Two-mark Treehoppers 2019


Martha O'Kennon


When I was a little girl, I first saw in a book that I must have gotten out of the library a picture of an amazing insect. It was shaped like a thorn and this apparently camouflaged it where it sat on a twig. I still remember saying to myself, I know I'll never see such a thing. And throughout my younger life I never did see one. But about 25-30 years ago, John Hart gave me one of his redbud saplings, and I planted it and watched it slowly grow into a tree with lovely purplish-pink flowers in the springtime.



When I retired in 2004, I got my first digital camera, and for a few years I kept replacing it with other point-and-shoot cameras. Each one had more megapixels and I began to be able to take pictures of smaller and smaller insects. One day in 2015, I saw this little bug and it DID look like a little black thorn with two yellow dots on its back. Later I saw another one with a strange-looking little creature which I finally figured might be a nymph of this same species. Two days after spotting the first adult, I suddenly saw a bright bluish-green adult next to an empty nymphal shell. Apparently they look like this at first and then slowly turn black. (Later I noticed that the yellow dots are yellow from the beginning and stay yellow.)



If you find a few nymphs, you might see that they are slightly different color combinations. I think they are different ages since hatching from their eggs. The ants tap into the tree to eat its sap, and produce a sweet liquid called "honeydew". You might see an ant or two living among the nymphs. Ants LOVE this honeydew. In the second picture you see an ant "milking" one of the nymphs. The ant has just licked up that big drop of liquid. What do the nymphs get out of this relationship? I asked Andy Hamilton, a Treehopper researcher in Canada, if the ants licking the nymphs kept them cleaner. Yes, he said, that keeps them from catching diseases like fungus infections, and also the ants scare off other predators. One day, I disturbed a branch with ants and nymphs, and suddenly the nymphs took off running - I'd never seen them move a hair before - and their ant began to HERD them to keep control of them. Here's a picture of an ant chasing a nymph. Both those critters can RUN!



This year Dr. Hamilton asked me to collect some of these treehoppers, some males especially, and maybe a nymph or two. He wanted to study their anatomy and also their DNA to try to relate them to other kinds of treehoppers. He already knew that there were several species of treehoppers that so far had been sharing a name, but the ones that live on one kind of tree, like walnut or redbud, don't eat the other trees. It seems there had been some joint evolution of the bugs and the host plants, so that each bug prefers its own kind of tree, so some speciation had already taken place.

So I started looking for nymphs as early as possible. They are very tiny and don't really stand out much from the trees. The good news to this story is that the ants show up pretty soon after the nymphs hatch, and the ants DO stand out. So I went out with my trusty camera and took a few pictures of ants in the redbuds. To my delight, when I cropped the pictures from June 8, I could SEE a few nymphs with the ants. The younger nymphs seemed to be tended by smaller species of ants. So the first ones I found, in one of the saplings from the Mother Tree, were tended by Acrobat Ants, a genus of ants with an abdomen (gaster) shaped like a heart. When I started finding nymphs and ants in the Mother Tree, the ants were Eastern Black Carpenter Ants, a MUCH larger ant. Here are some nymphs with the Acrobats, and some others with the Carpenters. You can spot the heart-shaped gaster in picture 1 and the golden setae (hairs) on the gaster of the Carpenter in pictures 2 and 3. It didn't take very long for the nymphs to suddenly become adults. Almost overnight (well, more like like three weeks) with teenagers! On June 29 I had shot this picture of the ant and the nymph at the bottom and didn't see the fuzzy adult at the top left until cropping time.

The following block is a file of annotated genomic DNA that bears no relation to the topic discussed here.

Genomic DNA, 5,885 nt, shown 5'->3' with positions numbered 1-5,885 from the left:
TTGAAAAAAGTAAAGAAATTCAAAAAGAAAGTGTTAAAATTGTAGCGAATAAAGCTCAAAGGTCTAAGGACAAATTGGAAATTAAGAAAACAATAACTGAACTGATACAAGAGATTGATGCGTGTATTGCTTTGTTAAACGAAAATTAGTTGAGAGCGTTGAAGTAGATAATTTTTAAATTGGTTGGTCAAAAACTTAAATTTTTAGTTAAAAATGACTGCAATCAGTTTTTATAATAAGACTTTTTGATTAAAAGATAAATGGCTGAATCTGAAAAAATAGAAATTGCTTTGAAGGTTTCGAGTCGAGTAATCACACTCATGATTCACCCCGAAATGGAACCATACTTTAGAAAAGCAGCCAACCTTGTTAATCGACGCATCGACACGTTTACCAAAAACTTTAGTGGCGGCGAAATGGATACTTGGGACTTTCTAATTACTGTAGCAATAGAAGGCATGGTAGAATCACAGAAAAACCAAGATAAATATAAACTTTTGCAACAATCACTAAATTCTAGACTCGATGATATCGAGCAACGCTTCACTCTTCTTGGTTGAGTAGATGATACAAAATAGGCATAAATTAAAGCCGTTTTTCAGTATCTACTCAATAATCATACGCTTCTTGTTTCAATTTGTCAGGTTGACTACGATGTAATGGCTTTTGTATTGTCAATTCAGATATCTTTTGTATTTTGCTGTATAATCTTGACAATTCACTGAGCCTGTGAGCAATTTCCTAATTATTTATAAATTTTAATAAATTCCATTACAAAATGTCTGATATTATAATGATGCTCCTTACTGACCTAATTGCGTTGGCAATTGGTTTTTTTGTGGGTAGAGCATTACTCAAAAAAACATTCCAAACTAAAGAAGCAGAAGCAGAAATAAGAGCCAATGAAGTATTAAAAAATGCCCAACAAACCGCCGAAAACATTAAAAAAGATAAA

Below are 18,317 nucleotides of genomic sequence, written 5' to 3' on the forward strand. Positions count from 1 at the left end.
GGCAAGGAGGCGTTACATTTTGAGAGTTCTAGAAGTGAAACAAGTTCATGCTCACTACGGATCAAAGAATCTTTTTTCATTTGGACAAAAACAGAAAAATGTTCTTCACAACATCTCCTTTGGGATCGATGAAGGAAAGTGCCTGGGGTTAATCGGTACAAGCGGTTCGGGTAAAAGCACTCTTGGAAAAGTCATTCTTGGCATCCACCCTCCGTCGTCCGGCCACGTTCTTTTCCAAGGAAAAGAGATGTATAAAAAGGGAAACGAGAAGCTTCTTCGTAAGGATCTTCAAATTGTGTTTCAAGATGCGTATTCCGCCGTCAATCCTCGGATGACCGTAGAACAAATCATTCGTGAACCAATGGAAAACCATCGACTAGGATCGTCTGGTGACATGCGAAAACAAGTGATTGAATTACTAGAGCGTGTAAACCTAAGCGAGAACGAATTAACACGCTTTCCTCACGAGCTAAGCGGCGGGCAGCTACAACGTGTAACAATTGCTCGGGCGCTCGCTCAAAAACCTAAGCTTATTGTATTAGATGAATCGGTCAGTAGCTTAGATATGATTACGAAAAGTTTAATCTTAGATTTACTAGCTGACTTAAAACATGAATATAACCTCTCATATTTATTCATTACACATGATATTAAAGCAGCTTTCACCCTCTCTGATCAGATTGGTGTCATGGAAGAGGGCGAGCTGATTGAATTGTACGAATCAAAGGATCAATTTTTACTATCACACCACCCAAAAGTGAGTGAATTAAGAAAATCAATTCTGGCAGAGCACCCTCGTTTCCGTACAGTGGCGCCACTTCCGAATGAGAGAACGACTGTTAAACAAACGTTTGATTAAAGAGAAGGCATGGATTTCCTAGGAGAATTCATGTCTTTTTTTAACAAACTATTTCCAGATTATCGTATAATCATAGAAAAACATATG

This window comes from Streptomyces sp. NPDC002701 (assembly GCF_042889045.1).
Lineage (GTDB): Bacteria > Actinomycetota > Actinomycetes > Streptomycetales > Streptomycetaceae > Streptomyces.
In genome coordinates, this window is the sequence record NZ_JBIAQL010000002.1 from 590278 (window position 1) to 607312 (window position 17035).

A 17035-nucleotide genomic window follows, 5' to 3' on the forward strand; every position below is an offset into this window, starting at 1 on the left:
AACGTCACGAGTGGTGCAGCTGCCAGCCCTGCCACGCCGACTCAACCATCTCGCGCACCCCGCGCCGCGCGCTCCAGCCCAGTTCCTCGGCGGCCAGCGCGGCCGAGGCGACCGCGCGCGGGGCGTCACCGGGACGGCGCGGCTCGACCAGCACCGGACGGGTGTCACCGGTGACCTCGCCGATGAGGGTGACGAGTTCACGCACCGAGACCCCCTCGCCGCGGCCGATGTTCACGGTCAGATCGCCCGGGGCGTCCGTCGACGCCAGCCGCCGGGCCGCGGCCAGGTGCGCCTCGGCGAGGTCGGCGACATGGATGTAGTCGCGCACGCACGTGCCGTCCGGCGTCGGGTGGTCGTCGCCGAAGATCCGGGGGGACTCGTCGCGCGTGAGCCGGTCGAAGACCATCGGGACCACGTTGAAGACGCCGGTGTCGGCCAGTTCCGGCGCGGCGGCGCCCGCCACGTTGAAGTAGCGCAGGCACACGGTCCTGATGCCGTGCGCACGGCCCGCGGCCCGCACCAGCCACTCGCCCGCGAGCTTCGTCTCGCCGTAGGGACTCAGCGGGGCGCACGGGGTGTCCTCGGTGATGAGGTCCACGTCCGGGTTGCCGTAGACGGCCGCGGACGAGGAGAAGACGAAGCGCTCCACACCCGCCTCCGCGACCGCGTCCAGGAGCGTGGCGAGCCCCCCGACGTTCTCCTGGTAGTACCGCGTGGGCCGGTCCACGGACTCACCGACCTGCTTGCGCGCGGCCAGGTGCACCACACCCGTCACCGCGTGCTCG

From then on, more adults hatched and I started gathering stems with nymphs and adults (that's how I annoyed the ants and nymphs above). I kept them in plastic food containers, a few bugs at a time with a stem and a few leaves. I'd been told to wait a couple of days so that the males would have a chance to mature enough to give Andy the information he was looking for. So as the days went by, I started freezing the specimens in one container after another until I had almost twenty specimens, dated by the day they went into the freezer. Ken Saville in Biology gave me tiny shipping vials, into each of which I inserted about 3 or 4 bugs with little pieces of toilet paper to keep them from bumping into each other. I packed them up into a box with padding so that the vials didn't rattle on each other. What with Canadian customs procedures, it took about 3 weeks to get them to Andy.

He set to work and in just couple of days he got an interesting result. I had figured that my "guys" would be shown by DNA to fit into the species of Redbud eaters, but to my shock he said that they turned out to be a hitherto unknown species, and they would be named after me, Membracis okennonae. To my shock and awe and amazement and joy. I'd like to say to kids who get interested in bugs and take it seriously enough to photograph or draw or describe in writing what they see, you just never know what you'll find.

If you are a kid or an old lady, nature is a terrific joy. One thing you can do is to encourage our leaders to stop burning fossil fuels and to sponsor solar and wind energy. Do everything you can do to keep this treasure we call the Earth spinning the way it was supposed to do.

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copyright Martha O'Kennon 2019